Microfinance: a way out of poverty

Microcredit, or microfinance, is banking the unbankables, bringing credit, savings and other essential financial services within the reach of millions of people who are too poor to be served by regular banks, in most cases because they are unable to offer sufficient collateral. In general, banks are for people with money, not for people without.” (Gert van Maanen, Microcredit: Sound Business or Development Instrument, Oikocredit , 2004)

The history of microfinance can be tracked back to the middle of the 1800s when the theorist Lysander Spooner had researched the benefits from transferring small amounts of credit to people as a way out of poverty. In this way, people were able to start their own business or to extend their agricultural works by borrowing a small amount of money.

The modern wave of organisations occupied with microcredit started back in the 1970s with a lot of similar banks mushrooming across the world. The first Organization was the Shorebank, which was a microfinance and community development bank founded in 1974 in Chicago. This was followed by the Grameen Bank of Bangladesh in 1976 which essentially started and shaped the modern industry of microfinancing. Until today, many others have been founded and these kind of banking activities appear to have a big impact on the reduction of poverty.

But how does it actually work? In general, normal bank operations suit large transactions because they are more profitable. However this means millions of people are not able to borrow from the bank system because, as we mentioned before, they are not able to offer sufficient collaterals and so a vicious cycle of poverty is generated. Microfinance institutions target less affluent people like farmers and poor entrepreneurs, even beggars, by lending very small amounts of money with lower transaction costs.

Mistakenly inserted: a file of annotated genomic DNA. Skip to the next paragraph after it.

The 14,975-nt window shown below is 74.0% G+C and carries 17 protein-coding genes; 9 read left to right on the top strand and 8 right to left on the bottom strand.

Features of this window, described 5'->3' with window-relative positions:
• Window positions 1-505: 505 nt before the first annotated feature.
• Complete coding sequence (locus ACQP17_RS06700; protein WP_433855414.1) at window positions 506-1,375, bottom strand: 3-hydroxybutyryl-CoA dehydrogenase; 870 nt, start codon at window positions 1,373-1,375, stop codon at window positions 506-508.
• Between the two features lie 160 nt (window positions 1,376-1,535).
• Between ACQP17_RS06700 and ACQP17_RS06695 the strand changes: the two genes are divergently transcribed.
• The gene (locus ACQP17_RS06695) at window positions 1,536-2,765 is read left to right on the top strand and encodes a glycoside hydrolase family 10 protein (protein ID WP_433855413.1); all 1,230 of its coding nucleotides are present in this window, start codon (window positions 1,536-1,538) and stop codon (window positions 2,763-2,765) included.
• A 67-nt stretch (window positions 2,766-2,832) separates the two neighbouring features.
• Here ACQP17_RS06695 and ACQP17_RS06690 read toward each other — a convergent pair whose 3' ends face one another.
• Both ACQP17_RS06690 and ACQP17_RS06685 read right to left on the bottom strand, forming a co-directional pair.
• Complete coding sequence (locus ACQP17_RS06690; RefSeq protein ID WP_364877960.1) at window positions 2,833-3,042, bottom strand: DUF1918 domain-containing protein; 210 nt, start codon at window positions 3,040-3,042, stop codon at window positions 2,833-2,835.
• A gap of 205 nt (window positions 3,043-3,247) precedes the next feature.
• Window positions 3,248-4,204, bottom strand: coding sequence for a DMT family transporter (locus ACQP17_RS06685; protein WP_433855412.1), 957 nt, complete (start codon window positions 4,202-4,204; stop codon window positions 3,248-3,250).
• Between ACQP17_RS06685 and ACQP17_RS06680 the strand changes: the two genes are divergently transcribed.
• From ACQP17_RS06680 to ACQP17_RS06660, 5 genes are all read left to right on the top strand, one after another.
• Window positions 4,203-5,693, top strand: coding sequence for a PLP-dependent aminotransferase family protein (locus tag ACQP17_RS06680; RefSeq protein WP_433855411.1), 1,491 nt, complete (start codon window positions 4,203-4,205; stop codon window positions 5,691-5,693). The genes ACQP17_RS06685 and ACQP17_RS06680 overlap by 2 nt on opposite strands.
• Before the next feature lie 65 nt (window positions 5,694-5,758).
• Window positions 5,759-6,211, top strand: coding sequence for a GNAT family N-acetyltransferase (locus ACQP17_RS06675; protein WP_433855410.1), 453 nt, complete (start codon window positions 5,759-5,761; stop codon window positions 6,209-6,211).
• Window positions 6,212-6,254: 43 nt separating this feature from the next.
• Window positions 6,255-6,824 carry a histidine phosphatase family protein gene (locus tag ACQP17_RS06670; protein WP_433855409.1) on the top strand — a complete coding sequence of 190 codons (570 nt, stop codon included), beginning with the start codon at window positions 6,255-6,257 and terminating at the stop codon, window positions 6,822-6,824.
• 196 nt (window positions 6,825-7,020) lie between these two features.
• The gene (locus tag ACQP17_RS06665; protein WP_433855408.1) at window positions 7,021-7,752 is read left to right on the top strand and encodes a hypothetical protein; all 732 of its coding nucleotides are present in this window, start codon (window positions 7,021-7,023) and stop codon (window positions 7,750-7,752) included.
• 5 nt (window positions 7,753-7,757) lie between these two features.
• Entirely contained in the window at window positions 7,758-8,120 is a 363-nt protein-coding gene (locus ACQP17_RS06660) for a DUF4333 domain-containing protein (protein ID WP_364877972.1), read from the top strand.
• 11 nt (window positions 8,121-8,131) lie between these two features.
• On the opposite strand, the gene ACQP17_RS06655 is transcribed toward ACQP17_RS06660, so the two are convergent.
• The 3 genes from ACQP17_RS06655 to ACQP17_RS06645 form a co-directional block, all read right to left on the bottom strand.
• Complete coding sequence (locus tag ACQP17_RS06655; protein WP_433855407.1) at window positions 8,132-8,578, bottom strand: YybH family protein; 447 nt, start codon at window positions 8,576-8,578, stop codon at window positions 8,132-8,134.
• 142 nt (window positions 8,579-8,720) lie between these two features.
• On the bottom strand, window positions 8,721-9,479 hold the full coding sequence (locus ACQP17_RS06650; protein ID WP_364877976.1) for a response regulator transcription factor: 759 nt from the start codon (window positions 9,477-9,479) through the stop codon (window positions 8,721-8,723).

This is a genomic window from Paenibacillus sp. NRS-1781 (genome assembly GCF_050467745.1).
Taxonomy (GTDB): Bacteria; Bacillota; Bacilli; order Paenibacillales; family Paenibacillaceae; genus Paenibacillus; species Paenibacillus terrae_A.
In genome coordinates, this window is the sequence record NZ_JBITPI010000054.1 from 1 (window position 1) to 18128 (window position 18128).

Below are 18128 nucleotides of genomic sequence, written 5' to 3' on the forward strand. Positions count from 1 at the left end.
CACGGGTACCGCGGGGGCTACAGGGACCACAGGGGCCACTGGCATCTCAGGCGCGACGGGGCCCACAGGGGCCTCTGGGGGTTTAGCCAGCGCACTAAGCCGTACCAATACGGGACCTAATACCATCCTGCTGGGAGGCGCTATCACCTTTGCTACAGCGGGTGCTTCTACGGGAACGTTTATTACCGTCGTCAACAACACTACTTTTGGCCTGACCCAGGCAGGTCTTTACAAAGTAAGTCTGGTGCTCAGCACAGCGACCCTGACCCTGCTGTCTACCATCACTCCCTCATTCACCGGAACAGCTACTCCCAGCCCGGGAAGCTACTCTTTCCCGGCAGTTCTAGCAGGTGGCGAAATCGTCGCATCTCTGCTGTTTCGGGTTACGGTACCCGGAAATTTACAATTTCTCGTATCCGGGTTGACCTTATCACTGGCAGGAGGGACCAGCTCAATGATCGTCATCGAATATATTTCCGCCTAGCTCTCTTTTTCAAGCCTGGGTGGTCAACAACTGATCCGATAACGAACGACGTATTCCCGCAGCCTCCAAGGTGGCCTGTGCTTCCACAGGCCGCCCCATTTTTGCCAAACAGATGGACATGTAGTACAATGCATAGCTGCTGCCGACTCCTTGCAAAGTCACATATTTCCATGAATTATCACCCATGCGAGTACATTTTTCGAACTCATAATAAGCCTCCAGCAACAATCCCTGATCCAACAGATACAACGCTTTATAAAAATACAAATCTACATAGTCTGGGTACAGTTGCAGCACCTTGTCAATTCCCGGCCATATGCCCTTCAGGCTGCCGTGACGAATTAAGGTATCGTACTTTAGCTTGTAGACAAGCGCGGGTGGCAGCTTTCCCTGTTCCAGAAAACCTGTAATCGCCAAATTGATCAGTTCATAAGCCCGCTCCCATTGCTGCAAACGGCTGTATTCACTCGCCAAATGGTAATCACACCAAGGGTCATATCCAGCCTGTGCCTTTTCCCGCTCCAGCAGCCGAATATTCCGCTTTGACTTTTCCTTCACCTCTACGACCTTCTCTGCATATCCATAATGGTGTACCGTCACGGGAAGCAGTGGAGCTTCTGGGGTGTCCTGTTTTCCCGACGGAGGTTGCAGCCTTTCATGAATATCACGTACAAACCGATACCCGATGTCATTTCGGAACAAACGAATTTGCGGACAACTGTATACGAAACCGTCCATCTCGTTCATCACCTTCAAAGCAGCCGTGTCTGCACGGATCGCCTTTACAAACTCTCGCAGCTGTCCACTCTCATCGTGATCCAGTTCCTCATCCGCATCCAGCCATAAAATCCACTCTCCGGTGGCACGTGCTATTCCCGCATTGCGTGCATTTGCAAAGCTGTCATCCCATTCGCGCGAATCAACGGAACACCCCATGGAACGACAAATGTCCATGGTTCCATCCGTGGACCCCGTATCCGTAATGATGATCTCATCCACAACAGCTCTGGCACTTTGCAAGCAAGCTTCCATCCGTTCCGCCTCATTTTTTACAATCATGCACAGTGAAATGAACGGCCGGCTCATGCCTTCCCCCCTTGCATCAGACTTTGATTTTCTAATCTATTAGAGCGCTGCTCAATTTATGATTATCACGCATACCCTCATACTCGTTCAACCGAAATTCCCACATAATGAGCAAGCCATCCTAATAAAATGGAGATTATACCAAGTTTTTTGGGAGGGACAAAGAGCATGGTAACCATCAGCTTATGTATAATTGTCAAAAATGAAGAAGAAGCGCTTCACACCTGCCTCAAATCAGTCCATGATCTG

The main goal of microfinance institutions is to provide loans as small as $75 which is re-paid over several months or even a year. Most of the time, programs point to innovations like ‘group-lending’ contracts in order for each member to give incentives to his/her neighbouring participant to repay his share because if he does not do it, the other members of the group will have to cover the balance.

Additionally, these organisations promote the participation of women. Women are less likely to default on their loans and therefore they will be able to support themselves independent of men in a manner which should encourage sustainable growth of enterprise and eventual self-sufficiency.

Yet there are a lot of arguments based upon the efficiency of microfinance to alleviate poverty around the world. It is true that microcredit has helped around 150 million poor people to finance their efforts and, at least temporarily, increased the quality of their everyday life. But due to its higher interest rates, which can be as much as 35% per annum, and its effort to avoid subsidising risky people and activities, it seems, in practice, not to be accessible to all.

Written by Dorothy Vaitsi